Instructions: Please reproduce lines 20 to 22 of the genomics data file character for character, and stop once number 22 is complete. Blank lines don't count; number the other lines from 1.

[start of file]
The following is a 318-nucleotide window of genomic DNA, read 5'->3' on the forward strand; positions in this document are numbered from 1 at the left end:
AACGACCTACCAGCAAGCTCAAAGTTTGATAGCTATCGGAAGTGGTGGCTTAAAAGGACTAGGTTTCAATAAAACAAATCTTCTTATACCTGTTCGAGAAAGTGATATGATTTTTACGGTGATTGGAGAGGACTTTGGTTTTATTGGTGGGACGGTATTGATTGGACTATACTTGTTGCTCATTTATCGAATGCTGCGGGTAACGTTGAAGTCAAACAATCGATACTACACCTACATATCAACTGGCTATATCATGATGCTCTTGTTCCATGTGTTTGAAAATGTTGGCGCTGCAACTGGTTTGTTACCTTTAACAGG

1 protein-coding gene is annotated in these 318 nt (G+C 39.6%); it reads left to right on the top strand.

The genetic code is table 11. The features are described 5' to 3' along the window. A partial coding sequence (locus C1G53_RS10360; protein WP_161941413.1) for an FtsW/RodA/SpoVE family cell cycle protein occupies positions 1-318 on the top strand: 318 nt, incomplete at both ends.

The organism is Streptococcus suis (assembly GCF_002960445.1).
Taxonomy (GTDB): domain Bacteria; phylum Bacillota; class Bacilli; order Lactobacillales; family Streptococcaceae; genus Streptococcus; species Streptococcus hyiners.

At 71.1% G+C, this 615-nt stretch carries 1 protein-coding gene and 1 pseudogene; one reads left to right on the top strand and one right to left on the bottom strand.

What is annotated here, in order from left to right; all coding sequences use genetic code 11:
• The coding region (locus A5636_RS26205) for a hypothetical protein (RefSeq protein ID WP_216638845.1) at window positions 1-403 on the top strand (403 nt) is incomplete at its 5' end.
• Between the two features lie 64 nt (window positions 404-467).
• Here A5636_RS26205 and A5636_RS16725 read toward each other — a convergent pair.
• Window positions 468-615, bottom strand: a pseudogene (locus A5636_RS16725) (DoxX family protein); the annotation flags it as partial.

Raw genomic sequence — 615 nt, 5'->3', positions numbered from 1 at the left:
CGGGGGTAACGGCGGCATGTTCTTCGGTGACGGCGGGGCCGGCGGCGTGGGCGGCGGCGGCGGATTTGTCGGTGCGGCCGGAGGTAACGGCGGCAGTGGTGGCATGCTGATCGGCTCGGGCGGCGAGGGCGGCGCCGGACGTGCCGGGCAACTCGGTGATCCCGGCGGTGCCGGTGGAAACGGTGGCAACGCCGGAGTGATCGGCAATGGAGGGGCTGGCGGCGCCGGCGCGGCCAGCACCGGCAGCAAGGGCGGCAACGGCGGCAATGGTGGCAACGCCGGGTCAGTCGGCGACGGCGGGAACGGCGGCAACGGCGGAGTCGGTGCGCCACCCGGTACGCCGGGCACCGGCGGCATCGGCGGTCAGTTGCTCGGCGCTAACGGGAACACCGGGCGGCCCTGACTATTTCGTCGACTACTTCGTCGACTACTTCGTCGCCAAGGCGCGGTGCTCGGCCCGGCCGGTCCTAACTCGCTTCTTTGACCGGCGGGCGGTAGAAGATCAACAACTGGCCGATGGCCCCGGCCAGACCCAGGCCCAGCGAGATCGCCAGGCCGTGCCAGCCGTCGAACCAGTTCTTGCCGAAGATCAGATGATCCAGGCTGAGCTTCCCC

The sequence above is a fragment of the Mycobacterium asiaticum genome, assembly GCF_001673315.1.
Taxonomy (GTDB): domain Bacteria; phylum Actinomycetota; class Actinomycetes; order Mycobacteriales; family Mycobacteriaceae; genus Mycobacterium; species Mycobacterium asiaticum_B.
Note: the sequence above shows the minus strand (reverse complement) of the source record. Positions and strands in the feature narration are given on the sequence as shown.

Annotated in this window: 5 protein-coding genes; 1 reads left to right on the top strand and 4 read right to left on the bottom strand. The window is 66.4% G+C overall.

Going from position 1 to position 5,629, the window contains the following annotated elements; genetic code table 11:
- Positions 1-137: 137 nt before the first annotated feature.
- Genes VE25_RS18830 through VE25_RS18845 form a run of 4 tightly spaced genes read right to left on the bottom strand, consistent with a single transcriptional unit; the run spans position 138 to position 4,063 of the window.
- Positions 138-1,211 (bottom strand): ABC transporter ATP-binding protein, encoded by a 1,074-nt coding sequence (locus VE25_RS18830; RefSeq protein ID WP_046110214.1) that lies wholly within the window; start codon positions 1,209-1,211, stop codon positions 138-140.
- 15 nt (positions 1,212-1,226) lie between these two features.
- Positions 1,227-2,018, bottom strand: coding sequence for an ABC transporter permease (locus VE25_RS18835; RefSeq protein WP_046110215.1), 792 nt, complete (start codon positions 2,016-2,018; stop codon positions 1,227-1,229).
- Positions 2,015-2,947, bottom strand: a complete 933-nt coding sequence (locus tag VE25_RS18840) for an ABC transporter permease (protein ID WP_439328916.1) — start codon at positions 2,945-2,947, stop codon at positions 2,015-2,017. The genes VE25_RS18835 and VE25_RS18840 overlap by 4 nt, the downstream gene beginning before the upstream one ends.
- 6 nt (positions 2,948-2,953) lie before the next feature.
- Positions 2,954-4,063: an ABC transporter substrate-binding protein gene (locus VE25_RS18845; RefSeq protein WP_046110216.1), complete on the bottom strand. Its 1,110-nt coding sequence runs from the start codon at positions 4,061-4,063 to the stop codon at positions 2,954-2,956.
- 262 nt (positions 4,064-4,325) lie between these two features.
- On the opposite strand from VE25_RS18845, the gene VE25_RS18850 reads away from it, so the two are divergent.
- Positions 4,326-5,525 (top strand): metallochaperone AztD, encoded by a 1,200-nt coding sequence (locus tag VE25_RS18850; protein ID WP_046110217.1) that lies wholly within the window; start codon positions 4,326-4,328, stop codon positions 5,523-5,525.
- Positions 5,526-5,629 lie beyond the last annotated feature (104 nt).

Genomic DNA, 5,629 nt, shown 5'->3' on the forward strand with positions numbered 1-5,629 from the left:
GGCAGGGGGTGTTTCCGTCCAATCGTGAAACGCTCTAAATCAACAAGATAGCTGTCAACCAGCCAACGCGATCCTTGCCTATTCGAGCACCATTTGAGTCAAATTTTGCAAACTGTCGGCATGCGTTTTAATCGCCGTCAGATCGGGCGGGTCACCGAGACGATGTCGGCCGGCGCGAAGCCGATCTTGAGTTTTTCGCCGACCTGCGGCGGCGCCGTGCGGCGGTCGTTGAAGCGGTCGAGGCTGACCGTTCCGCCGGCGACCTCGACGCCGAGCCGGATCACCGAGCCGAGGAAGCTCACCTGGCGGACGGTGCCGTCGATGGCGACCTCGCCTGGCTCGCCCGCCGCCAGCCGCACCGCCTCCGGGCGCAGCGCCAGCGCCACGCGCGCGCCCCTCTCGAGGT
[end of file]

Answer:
- Positions 1-137: 137 nt before the first annotated feature.
- Genes VE25_RS18830 through VE25_RS18845 form a run of 4 tightly spaced genes read right to left on the bottom strand, consistent with a single transcriptional unit; the run spans position 138 to position 4,063 of the window.
- Positions 138-1,211 (bottom strand): ABC transporter ATP-binding protein, encoded by a 1,074-nt coding sequence (locus VE25_RS18830; RefSeq protein ID WP_046110214.1) that lies wholly within the window; start codon positions 1,209-1,211, stop codon positions 138-140.